Pakistani police discovered the bodies of two Christian women in Lahore on Jan. 4 who were reportedly killed by their Muslim supervisors for not converting to Islam.
Sisters Sajida Mushtaq and Abida Qaiser were found bound, stuffed inside a sack, then dumped near a drainage ditch, Morning Star News reports.
The women had been missing since Nov. 26.
Sajida's husband, Mushtaq Masih told police that his wife had previously mentioned that she was being pestered by her Muslim supervisors at work.
"My wife often complained of harassment by her supervisors, but she used to tell me that she was handling the situation well," Masih told Morning Star News. "After she went missing, one of my relatives shared with us that Sajida had confided in her that her supervisors, Muhammad Mumtaz and Naeem Butt, used to pressure her and Abida to convert to Islam and marry them."
Masih filed a police report after his wife and sister-in-law failed to return home from work. Officer Iftikhar Hussain, who was investigating the case, said police questioned Mumtaz and Butt after they were told that Mumtaz used to torment the two women, telling them to marry him.
The two suspects subsequently confessed to killing the sisters.
"During interrogation, Naeem confessed that they had abducted the sisters, and after keeping them hostage for a few days for satisfying their lust, had slit their throats and thrown their bodies into the drain," Hussain told Morning Star News.
Masih and other family member were asked to identity both bodies. "I still cannot fathom the sight of seeing my wife's decomposed body," Masih said.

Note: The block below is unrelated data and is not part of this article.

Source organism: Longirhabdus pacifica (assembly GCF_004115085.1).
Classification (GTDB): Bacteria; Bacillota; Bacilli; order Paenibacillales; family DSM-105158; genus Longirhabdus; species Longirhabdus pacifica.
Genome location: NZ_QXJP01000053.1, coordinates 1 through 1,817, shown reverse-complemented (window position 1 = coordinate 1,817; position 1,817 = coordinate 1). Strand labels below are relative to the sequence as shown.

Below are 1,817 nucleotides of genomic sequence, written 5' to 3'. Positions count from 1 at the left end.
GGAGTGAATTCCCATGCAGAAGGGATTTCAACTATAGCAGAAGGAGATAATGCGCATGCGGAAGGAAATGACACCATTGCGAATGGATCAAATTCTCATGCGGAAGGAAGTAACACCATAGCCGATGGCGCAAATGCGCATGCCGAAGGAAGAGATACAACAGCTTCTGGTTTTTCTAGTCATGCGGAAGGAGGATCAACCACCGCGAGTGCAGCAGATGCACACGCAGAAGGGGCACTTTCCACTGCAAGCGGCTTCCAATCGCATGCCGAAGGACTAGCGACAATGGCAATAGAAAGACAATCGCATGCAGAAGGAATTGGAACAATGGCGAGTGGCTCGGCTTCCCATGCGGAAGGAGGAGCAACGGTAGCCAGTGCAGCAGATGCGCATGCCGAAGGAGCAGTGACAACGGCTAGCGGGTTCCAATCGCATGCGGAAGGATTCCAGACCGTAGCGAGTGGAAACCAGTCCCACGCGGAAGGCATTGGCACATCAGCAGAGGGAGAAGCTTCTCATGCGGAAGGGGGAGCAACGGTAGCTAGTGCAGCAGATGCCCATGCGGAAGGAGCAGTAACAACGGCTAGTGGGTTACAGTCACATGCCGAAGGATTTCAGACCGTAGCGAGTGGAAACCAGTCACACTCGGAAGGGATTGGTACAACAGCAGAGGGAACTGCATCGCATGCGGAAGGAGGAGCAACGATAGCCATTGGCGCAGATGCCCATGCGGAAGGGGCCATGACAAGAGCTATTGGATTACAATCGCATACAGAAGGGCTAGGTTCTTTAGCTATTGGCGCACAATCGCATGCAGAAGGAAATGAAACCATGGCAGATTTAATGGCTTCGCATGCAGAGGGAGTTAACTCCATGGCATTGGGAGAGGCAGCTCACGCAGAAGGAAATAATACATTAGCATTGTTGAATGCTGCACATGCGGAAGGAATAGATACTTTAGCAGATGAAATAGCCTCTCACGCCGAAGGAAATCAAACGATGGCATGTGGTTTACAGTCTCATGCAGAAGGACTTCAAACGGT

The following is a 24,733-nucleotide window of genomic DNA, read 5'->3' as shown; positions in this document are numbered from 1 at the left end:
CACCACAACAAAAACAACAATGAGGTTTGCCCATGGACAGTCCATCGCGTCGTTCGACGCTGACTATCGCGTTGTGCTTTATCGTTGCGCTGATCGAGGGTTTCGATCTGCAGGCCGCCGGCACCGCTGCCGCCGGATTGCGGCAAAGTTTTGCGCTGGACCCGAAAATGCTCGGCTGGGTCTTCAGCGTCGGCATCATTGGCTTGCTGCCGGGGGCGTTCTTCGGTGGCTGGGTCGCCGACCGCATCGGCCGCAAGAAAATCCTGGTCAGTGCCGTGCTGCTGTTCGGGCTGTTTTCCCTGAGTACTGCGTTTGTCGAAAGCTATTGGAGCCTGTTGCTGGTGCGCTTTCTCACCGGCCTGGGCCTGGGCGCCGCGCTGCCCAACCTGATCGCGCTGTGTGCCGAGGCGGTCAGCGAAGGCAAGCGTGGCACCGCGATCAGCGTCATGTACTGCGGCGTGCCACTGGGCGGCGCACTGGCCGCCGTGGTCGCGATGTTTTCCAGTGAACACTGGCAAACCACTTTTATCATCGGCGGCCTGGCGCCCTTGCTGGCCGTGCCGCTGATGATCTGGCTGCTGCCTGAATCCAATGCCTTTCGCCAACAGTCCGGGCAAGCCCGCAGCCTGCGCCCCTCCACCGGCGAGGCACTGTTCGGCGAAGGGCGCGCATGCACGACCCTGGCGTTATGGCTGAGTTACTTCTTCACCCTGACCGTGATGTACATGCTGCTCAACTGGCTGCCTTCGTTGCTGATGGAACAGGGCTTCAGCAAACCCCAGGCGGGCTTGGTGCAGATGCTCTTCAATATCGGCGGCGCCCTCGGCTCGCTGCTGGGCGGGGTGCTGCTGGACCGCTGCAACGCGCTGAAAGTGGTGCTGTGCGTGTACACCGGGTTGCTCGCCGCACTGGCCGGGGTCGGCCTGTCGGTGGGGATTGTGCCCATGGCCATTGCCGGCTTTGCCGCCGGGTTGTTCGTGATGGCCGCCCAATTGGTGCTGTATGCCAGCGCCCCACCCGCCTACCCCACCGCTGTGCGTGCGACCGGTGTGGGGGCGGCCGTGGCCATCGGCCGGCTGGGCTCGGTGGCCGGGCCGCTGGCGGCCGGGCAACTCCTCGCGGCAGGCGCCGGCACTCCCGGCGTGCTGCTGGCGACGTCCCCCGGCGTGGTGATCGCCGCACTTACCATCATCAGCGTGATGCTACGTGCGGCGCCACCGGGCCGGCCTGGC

"I have three sons and a daughter – the eldest 11 years old, and the youngest 5 – while Abida has only one daughter, aged 9," he added. "You can imagine the emotional and mental trauma our children and all other family members have been suffering since Sajida and Abida had gone missing. When police informed us that they had identified the two bodies as those of our loved ones, it seemed that our entire world had come crumbling down."
Punjab Province Minister for Minorities and Human Rights Ejaz Alam Augustine attended to the grieving family members.
"No words are enough to condemn the barbarity meted out to the two innocent women," the minister said.
Augustine explained the number of forced conversions of Christian women and girls in Punjab was rising, but that authorities are enacting laws to punish those involved.
"We have sent a draft bill to the provincial law ministry for vetting. It will be introduced in the Punjab Assembly after evolving consensus of all political parties," he said.
Pakistan is ranked fifth on Open Doors' 2020 World Watch List of countries where Christians suffer the most persecution.
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